IP is a Hurdle to Self-Direction

Perhaps the most rewarding experience of education is self-direction. Here, the individual fully enjoys his or her own labor. Whatever one’s interests are, self-direction is achieved on one’s own terms. Self-directed education promotes initiative, creativity, co-operative/mutual labor and healthy academic competition in one’s field to cultivate a learning network.

This is the very basis of the scientific method. We are encouraged to doubt and question the existing order, to follow self-direction and formulate our own hypotheses to work toward possible conclusions. In fact, an old academic motto notes that learners are not empty vessels waiting to be filled, but instead respond in different ways to the stream of knowledge and its current.

Under self-direction, peer-to-peer learning is incredibly important. Focusing specifically on Higher Education, particularly graduate academics, there is a need and reliance on empirical data. The goal of graduate research is to add to a body of knowledge that seeks understanding of a system or concept. In order to conduct such research, one must not only understand the relevant field, but also be granted access to data, information and the methods used to obtain such data. In today’s academic institutions this is championed, but there do exist barriers to achieving this goal — one of the greatest is perhaps Intellectual Property (IP).

Take the case of Diego Gomez, a 26-year-old Colombian student whose research interest is biodiversity conservation. Throughout his academic career, access to peer reviewed journals on global research databases was extremely limited due to lack of institutional resources. Because of this, Gomez became dependent on the Internet. The web allowed him to research, share documents and talk with colleagues. To further collaboration, when he and others came across relevant papers they shared them together over the net.

One such paper landed him in legal trouble when the author filed a lawsuit over the “violation of [his] economic and related rights.” Under the allegations of this lawsuit, reports EFF, Gomez could be sent to prison for up to eight years and face crippling monetary fines. His crime is violation of “intellectual property” law — patentscopyright and trademarks that restrict human labor and innovation.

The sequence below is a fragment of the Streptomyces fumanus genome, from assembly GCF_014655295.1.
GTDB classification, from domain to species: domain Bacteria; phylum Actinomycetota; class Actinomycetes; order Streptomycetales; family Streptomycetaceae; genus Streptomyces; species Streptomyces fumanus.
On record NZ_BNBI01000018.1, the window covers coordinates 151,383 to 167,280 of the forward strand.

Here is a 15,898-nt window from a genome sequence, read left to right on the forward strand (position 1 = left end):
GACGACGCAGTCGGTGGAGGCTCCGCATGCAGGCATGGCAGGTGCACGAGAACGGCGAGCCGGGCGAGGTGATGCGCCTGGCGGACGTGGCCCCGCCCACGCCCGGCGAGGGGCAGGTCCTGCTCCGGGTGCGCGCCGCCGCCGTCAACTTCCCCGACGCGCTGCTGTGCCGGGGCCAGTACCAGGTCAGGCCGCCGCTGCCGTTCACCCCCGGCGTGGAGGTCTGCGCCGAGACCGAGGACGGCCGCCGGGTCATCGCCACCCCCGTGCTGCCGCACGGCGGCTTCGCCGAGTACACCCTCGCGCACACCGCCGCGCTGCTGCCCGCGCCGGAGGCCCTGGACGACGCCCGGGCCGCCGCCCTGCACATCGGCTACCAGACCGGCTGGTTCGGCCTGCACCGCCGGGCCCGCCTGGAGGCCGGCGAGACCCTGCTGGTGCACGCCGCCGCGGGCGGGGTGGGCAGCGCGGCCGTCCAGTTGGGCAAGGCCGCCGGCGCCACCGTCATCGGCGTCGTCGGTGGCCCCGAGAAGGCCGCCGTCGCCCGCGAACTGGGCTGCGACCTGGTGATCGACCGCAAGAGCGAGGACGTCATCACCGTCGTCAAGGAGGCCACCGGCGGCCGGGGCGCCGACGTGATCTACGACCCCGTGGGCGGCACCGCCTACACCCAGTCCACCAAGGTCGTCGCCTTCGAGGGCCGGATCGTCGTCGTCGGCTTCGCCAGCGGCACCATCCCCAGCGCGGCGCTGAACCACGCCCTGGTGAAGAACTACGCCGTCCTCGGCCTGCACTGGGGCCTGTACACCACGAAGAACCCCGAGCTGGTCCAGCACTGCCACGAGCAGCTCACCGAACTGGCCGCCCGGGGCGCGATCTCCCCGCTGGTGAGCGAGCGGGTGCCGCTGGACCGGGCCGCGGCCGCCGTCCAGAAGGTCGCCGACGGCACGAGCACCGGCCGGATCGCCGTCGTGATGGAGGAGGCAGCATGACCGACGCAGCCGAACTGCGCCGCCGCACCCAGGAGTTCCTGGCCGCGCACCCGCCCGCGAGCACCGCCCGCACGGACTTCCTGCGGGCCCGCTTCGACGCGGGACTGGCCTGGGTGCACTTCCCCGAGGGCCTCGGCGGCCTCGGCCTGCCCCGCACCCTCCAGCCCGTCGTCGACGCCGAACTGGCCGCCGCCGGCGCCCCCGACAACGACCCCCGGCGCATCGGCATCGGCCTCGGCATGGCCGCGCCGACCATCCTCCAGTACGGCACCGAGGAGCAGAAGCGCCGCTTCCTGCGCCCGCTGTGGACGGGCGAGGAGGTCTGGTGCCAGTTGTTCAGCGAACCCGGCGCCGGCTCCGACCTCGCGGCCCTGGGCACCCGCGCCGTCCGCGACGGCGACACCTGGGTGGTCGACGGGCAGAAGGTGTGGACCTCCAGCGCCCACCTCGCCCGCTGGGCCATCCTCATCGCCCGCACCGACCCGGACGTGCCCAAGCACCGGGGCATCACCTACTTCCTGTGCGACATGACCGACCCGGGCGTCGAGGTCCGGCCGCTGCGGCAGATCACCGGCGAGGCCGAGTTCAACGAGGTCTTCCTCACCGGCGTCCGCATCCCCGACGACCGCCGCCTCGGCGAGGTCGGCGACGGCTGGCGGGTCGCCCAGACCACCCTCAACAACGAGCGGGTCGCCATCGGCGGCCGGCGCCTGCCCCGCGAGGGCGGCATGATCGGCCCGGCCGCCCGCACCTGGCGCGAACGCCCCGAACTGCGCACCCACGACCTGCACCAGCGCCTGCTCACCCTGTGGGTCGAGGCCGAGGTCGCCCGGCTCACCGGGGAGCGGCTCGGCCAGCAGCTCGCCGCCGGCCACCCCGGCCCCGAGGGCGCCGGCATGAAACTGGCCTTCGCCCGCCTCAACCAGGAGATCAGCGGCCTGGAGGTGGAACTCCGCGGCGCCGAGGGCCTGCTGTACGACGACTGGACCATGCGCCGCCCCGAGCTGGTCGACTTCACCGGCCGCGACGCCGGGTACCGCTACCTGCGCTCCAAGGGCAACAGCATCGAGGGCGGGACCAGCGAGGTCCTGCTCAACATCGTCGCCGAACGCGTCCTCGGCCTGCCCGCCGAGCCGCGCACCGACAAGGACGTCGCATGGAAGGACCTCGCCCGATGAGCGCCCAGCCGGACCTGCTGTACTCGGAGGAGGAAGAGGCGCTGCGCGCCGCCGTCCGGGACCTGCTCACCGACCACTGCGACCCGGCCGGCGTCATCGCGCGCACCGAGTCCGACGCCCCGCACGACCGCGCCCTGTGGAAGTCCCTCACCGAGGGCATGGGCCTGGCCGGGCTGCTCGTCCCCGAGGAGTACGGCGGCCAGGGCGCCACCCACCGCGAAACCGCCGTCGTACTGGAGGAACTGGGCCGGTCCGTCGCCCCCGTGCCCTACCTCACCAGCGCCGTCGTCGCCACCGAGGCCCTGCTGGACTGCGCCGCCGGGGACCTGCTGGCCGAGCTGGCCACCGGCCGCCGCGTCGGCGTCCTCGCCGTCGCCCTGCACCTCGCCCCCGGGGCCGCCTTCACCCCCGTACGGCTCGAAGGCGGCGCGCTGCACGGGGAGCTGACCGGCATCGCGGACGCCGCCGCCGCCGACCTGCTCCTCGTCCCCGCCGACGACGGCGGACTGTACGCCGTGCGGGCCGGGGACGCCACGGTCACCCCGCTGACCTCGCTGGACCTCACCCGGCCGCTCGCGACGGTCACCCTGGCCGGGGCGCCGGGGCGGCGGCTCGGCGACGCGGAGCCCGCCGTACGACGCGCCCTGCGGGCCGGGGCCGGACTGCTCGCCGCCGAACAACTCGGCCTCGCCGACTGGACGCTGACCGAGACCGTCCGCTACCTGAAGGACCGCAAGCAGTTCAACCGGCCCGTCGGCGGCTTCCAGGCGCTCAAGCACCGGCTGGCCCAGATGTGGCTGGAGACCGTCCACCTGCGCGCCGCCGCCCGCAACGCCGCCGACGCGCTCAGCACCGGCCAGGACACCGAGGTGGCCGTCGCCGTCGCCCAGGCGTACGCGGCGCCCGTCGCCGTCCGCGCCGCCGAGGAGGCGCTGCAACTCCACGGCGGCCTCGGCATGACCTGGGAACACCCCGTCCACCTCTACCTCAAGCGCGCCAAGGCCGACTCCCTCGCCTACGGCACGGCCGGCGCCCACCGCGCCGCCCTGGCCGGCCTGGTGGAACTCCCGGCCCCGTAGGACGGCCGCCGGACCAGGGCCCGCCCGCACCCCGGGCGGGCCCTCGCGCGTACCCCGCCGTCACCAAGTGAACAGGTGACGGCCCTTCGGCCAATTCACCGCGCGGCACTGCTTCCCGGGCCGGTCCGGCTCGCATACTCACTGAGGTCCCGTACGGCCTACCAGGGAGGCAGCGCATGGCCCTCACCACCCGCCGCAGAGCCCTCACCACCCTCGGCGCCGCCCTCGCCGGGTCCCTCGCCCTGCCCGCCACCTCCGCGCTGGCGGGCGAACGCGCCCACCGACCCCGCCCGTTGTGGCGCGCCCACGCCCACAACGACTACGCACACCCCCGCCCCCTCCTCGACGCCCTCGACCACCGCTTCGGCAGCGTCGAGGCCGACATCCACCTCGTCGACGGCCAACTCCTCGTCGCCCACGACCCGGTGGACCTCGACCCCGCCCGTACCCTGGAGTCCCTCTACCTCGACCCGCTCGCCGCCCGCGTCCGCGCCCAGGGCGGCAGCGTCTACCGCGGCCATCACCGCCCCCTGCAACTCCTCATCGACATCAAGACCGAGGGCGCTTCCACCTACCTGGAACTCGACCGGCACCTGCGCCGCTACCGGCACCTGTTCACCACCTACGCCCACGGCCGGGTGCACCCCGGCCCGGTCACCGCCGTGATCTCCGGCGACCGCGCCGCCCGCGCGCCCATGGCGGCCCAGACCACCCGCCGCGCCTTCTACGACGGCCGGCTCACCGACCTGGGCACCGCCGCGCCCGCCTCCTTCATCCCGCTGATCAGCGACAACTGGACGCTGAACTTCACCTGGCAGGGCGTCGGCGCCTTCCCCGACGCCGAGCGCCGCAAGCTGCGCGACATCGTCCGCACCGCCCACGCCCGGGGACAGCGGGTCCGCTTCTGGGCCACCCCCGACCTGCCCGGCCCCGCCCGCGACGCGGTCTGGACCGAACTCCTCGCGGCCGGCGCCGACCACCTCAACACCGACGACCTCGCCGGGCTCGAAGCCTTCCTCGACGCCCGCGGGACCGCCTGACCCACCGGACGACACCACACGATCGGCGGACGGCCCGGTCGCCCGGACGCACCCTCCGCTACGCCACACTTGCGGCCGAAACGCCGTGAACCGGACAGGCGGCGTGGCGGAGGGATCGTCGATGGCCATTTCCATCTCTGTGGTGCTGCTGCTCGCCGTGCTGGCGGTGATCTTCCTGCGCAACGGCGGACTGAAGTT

This is the curse of IP — excessive restrictions upheld by laws used to protect the “economic rights” of authors. Instead of promoting scientific progress we are instead beholden to copyright. Instead of allowing human innovation to flourish, we are told ideas should be owned. IP reserves itself the monopoly of coercion. It does not exist to ease, facilitate and grant social innovation — it prevents such progress. IP is a hurdle to self-direction and thus the inclined labor of human beings. The solution is to question and dismantle this authority, furthering our progress towards a free society.

Luckily, we are well on our way in the age of network mutualism. Falling communication costs are allowing us to build anew within the shell of the old. The open access movement occurring on the Internet is creating global markets for free association among social networks that educate and inspire — totally void of traditional power structures. The creative, innovative potential for human labor in the Internet age is astounding.

In a free society ideas will not be owned. Ideas are powerful and fundamental to human flourishing — they should not be caged by legal activism. Instead, imagine a different order – one crafted by creative expression, innate interests and the ingenuity of a free society. To achieve greatness we must continue to advance today’s emerging, beautiful anarchic order. Open source content is fundamental to our success.

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